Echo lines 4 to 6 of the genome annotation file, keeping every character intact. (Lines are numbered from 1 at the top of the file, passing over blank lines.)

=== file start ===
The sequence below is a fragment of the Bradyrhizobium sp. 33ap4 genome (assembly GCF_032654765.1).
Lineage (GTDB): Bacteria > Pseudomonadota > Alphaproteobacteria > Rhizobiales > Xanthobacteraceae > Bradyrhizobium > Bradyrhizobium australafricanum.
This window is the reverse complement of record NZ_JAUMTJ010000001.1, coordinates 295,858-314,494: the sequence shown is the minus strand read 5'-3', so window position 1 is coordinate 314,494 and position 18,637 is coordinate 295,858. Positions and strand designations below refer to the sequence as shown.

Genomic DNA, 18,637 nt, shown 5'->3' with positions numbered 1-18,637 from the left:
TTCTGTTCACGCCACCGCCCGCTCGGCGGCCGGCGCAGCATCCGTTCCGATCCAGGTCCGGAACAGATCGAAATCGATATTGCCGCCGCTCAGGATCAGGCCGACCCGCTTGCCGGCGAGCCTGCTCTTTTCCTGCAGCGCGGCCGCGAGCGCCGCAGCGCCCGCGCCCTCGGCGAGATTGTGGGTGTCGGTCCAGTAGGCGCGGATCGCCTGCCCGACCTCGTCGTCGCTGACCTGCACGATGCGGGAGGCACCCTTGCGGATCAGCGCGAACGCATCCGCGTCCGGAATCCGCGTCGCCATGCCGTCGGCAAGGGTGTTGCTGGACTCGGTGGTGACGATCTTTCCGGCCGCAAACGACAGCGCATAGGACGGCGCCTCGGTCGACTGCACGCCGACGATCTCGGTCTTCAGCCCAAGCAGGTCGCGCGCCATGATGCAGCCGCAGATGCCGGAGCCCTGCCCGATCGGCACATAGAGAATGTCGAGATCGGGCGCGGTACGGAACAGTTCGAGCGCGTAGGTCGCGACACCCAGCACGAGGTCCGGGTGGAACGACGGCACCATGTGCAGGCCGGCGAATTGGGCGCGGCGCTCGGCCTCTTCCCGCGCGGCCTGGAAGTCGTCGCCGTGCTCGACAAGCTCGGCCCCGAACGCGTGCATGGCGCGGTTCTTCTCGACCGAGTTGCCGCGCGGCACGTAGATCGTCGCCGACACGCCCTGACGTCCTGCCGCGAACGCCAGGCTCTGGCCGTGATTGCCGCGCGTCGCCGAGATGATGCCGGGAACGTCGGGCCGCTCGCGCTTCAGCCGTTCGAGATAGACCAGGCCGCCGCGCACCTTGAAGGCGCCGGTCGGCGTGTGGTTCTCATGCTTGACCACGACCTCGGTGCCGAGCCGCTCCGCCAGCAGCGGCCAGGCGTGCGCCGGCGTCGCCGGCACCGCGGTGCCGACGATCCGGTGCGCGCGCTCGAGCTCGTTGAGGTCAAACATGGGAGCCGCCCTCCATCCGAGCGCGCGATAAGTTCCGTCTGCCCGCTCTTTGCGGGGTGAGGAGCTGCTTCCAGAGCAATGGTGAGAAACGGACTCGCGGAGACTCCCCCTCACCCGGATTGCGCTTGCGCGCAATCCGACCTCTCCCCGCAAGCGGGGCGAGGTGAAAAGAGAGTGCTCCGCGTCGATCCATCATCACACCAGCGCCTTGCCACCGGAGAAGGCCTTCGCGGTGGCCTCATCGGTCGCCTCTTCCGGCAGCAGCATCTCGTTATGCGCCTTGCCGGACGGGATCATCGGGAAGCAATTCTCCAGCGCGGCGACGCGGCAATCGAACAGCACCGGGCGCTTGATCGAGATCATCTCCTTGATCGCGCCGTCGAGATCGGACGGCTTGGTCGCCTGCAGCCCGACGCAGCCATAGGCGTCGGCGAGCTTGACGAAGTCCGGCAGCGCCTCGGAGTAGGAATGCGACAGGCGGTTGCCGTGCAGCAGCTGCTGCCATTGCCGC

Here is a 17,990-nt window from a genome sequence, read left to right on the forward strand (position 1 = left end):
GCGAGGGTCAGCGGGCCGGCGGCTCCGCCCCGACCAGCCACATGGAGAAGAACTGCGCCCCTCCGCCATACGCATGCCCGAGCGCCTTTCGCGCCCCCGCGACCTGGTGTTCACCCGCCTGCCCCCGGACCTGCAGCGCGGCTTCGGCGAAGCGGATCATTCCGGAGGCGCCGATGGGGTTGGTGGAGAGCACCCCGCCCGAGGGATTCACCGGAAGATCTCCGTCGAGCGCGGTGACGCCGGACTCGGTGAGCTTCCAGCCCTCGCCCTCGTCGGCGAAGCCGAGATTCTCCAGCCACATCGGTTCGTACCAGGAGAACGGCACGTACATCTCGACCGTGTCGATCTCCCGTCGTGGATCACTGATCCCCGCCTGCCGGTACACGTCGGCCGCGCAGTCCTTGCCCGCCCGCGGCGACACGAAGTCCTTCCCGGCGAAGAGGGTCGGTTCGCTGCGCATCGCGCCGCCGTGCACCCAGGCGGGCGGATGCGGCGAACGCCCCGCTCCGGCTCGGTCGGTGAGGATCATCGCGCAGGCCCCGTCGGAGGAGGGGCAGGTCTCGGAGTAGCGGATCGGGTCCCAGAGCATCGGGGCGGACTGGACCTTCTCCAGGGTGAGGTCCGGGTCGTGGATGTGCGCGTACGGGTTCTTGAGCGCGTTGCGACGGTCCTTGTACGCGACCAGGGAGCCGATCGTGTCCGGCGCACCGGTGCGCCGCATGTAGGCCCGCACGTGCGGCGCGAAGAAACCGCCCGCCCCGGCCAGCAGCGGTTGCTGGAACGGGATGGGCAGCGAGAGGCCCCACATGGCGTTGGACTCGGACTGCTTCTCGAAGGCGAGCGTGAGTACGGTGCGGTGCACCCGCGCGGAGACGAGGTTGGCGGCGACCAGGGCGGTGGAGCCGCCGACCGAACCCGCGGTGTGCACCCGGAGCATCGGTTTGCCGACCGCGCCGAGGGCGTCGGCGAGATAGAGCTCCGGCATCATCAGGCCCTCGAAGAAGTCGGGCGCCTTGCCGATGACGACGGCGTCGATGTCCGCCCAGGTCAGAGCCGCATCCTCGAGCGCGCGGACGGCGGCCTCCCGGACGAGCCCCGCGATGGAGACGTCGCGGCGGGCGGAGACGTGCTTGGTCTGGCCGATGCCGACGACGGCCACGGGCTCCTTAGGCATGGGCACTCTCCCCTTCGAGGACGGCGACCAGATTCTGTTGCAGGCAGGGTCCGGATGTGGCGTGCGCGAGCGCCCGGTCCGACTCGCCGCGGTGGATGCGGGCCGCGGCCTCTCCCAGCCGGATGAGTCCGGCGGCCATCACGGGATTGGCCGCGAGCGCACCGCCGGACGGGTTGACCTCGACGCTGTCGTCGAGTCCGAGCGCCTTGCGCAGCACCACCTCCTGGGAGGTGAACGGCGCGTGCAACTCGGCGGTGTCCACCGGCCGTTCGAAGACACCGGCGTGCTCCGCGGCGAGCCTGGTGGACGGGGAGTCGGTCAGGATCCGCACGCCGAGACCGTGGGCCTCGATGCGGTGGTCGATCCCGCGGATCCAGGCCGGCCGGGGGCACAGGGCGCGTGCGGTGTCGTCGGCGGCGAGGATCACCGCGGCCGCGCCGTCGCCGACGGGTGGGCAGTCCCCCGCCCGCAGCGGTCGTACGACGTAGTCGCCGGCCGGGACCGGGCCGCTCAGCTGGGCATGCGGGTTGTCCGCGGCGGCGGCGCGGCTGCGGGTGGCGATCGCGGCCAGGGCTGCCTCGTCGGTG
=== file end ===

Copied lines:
Genomic DNA, 18,637 nt, shown 5'->3' with positions numbered 1-18,637 from the left:
TTCTGTTCACGCCACCGCCCGCTCGGCGGCCGGCGCAGCATCCGTTCCGATCCAGGTCCGGAACAGATCGAAATCGATATTGCCGCCGCTCAGGATCAGGCCGACCCGCTTGCCGGCGAGCCTGCTCTTTTCCTGCAGCGCGGCCGCGAGCGCCGCAGCGCCCGCGCCCTCGGCGAGATTGTGGGTGTCGGTCCAGTAGGCGCGGATCGCCTGCCCGACCTCGTCGTCGCTGACCTGCACGATGCGGGAGGCACCCTTGCGGATCAGCGCGAACGCATCCGCGTCCGGAATCCGCGTCGCCATGCCGTCGGCAAGGGTGTTGCTGGACTCGGTGGTGACGATCTTTCCGGCCGCAAACGACAGCGCATAGGACGGCGCCTCGGTCGACTGCACGCCGACGATCTCGGTCTTCAGCCCAAGCAGGTCGCGCGCCATGATGCAGCCGCAGATGCCGGAGCCCTGCCCGATCGGCACATAGAGAATGTCGAGATCGGGCGCGGTACGGAACAGTTCGAGCGCGTAGGTCGCGACACCCAGCACGAGGTCCGGGTGGAACGACGGCACCATGTGCAGGCCGGCGAATTGGGCGCGGCGCTCGGCCTCTTCCCGCGCGGCCTGGAAGTCGTCGCCGTGCTCGACAAGCTCGGCCCCGAACGCGTGCATGGCGCGGTTCTTCTCGACCGAGTTGCCGCGCGGCACGTAGATCGTCGCCGACACGCCCTGACGTCCTGCCGCGAACGCCAGGCTCTGGCCGTGATTGCCGCGCGTCGCCGAGATGATGCCGGGAACGTCGGGCCGCTCGCGCTTCAGCCGTTCGAGATAGACCAGGCCGCCGCGCACCTTGAAGGCGCCGGTCGGCGTGTGGTTCTCATGCTTGACCACGACCTCGGTGCCGAGCCGCTCCGCCAGCAGCGGCCAGGCGTGCGCCGGCGTCGCCGGCACCGCGGTGCCGACGATCCGGTGCGCGCGCTCGAGCTCGTTGAGGTCAAACATGGGAGCCGCCCTCCATCCGAGCGCGCGATAAGTTCCGTCTGCCCGCTCTTTGCGGGGTGAGGAGCTGCTTCCAGAGCAATGGTGAGAAACGGACTCGCGGAGACTCCCCCTCACCCGGATTGCGCTTGCGCGCAATCCGACCTCTCCCCGCAAGCGGGGCGAGGTGAAAAGAGAGTGCTCCGCGTCGATCCATCATCACACCAGCGCCTTGCCACCGGAGAAGGCCTTCGCGGTGGCCTCATCGGTCGCCTCTTCCGGCAGCAGCATCTCGTTATGCGCCTTGCCGGACGGGATCATCGGGAAGCAATTCTCCAGCGCGGCGACGCGGCAATCGAACAGCACCGGGCGCTTGATCGAGATCATCTCCTTGATCGCGCCGTCGAGATCGGACGGCTTGGTCGCCTGCAGCCCGACGCAGCCATAGGCGTCGGCGAGCTTGACGAAGTCCGGCAGCGCCTCGGAGTAGGAATGCGACAGGCGGTTGCCGTGCAGCAGCTGCTGCCATTGCCGC

Here is a 17,990-nt window from a genome sequence, read left to right on the forward strand (position 1 = left end):